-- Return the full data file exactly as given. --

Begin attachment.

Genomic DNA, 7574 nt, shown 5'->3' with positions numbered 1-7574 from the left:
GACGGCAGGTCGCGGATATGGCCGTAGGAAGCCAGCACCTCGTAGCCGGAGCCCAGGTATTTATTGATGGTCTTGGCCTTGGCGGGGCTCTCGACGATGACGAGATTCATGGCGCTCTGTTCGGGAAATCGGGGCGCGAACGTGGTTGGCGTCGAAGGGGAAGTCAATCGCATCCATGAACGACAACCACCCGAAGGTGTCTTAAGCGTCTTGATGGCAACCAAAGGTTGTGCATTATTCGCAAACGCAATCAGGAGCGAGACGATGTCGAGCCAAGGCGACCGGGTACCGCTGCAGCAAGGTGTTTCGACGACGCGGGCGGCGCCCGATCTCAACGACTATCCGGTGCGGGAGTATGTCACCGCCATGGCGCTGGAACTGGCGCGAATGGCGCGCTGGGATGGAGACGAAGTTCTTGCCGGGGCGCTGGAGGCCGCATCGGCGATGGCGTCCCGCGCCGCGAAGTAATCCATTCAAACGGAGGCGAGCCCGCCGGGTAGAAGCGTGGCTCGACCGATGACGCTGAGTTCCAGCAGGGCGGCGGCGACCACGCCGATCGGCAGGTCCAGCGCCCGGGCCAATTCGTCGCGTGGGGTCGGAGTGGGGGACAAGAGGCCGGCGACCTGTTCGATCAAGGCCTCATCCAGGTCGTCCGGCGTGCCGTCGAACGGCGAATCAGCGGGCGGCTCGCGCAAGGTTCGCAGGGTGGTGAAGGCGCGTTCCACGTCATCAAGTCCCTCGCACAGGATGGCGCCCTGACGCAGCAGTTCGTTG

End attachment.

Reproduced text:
Genomic DNA, 7574 nt, shown 5'->3' with positions numbered 1-7574 from the left:
GACGGCAGGTCGCGGATATGGCCGTAGGAAGCCAGCACCTCGTAGCCGGAGCCCAGGTATTTATTGATGGTCTTGGCCTTGGCGGGGCTCTCGACGATGACGAGATTCATGGCGCTCTGTTCGGGAAATCGGGGCGCGAACGTGGTTGGCGTCGAAGGGGAAGTCAATCGCATCCATGAACGACAACCACCCGAAGGTGTCTTAAGCGTCTTGATGGCAACCAAAGGTTGTGCATTATTCGCAAACGCAATCAGGAGCGAGACGATGTCGAGCCAAGGCGACCGGGTACCGCTGCAGCAAGGTGTTTCGACGACGCGGGCGGCGCCCGATCTCAACGACTATCCGGTGCGGGAGTATGTCACCGCCATGGCGCTGGAACTGGCGCGAATGGCGCGCTGGGATGGAGACGAAGTTCTTGCCGGGGCGCTGGAGGCCGCATCGGCGATGGCGTCCCGCGCCGCGAAGTAATCCATTCAAACGGAGGCGAGCCCGCCGGGTAGAAGCGTGGCTCGACCGATGACGCTGAGTTCCAGCAGGGCGGCGGCGACCACGCCGATCGGCAGGTCCAGCGCCCGGGCCAATTCGTCGCGTGGGGTCGGAGTGGGGGACAAGAGGCCGGCGACCTGTTCGATCAAGGCCTCATCCAGGTCGTCCGGCGTGCCGTCGAACGGCGAATCAGCGGGCGGCTCGCGCAAGGTTCGCAGGGTGGTGAAGGCGCGTTCCACGTCATCAAGTCCCTCGCACAGGATGGCGCCCTGACGCAGCAGTTCGTTG